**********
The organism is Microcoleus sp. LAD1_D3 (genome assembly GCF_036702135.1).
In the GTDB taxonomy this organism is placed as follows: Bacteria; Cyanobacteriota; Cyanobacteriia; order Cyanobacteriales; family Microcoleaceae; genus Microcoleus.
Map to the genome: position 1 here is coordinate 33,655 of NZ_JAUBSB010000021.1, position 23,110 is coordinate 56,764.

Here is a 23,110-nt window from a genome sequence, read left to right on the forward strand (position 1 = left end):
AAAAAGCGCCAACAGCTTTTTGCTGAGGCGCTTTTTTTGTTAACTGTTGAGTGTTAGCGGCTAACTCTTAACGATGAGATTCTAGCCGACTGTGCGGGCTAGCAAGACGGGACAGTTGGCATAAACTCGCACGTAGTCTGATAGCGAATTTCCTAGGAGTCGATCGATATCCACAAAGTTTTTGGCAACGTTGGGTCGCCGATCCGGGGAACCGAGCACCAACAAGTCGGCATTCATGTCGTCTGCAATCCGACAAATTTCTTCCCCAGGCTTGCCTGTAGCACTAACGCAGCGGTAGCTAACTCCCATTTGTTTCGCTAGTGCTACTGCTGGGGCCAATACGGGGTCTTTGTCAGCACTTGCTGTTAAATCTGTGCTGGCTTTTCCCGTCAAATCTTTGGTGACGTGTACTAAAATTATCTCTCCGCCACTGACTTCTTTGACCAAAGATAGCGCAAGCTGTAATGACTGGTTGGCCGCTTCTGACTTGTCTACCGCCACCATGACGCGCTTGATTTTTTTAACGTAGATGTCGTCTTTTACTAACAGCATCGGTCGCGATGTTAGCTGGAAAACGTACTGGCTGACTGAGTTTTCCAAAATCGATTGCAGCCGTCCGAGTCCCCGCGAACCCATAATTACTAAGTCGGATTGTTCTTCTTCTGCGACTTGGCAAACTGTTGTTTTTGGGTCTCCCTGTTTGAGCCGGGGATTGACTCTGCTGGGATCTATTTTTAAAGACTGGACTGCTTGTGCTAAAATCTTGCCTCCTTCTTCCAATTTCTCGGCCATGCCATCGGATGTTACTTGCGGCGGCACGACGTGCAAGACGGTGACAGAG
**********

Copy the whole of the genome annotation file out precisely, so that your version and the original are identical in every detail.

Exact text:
The organism is Microcoleus sp. LAD1_D3 (genome assembly GCF_036702135.1).
In the GTDB taxonomy this organism is placed as follows: Bacteria; Cyanobacteriota; Cyanobacteriia; order Cyanobacteriales; family Microcoleaceae; genus Microcoleus.
Map to the genome: position 1 here is coordinate 33,655 of NZ_JAUBSB010000021.1, position 23,110 is coordinate 56,764.

Here is a 23,110-nt window from a genome sequence, read left to right on the forward strand (position 1 = left end):
AAAAAGCGCCAACAGCTTTTTGCTGAGGCGCTTTTTTTGTTAACTGTTGAGTGTTAGCGGCTAACTCTTAACGATGAGATTCTAGCCGACTGTGCGGGCTAGCAAGACGGGACAGTTGGCATAAACTCGCACGTAGTCTGATAGCGAATTTCCTAGGAGTCGATCGATATCCACAAAGTTTTTGGCAACGTTGGGTCGCCGATCCGGGGAACCGAGCACCAACAAGTCGGCATTCATGTCGTCTGCAATCCGACAAATTTCTTCCCCAGGCTTGCCTGTAGCACTAACGCAGCGGTAGCTAACTCCCATTTGTTTCGCTAGTGCTACTGCTGGGGCCAATACGGGGTCTTTGTCAGCACTTGCTGTTAAATCTGTGCTGGCTTTTCCCGTCAAATCTTTGGTGACGTGTACTAAAATTATCTCTCCGCCACTGACTTCTTTGACCAAAGATAGCGCAAGCTGTAATGACTGGTTGGCCGCTTCTGACTTGTCTACCGCCACCATGACGCGCTTGATTTTTTTAACGTAGATGTCGTCTTTTACTAACAGCATCGGTCGCGATGTTAGCTGGAAAACGTACTGGCTGACTGAGTTTTCCAAAATCGATTGCAGCCGTCCGAGTCCCCGCGAACCCATAATTACTAAGTCGGATTGTTCTTCTTCTGCGACTTGGCAAACTGTTGTTTTTGGGTCTCCCTGTTTGAGCCGGGGATTGACTCTGCTGGGATCTATTTTTAAAGACTGGACTGCTTGTGCTAAAATCTTGCCTCCTTCTTCCAATTTCTCGGCCATGCCATCGGATGTTACTTGCGGCGGCACGACGTGCAAGACGGTGACAGAG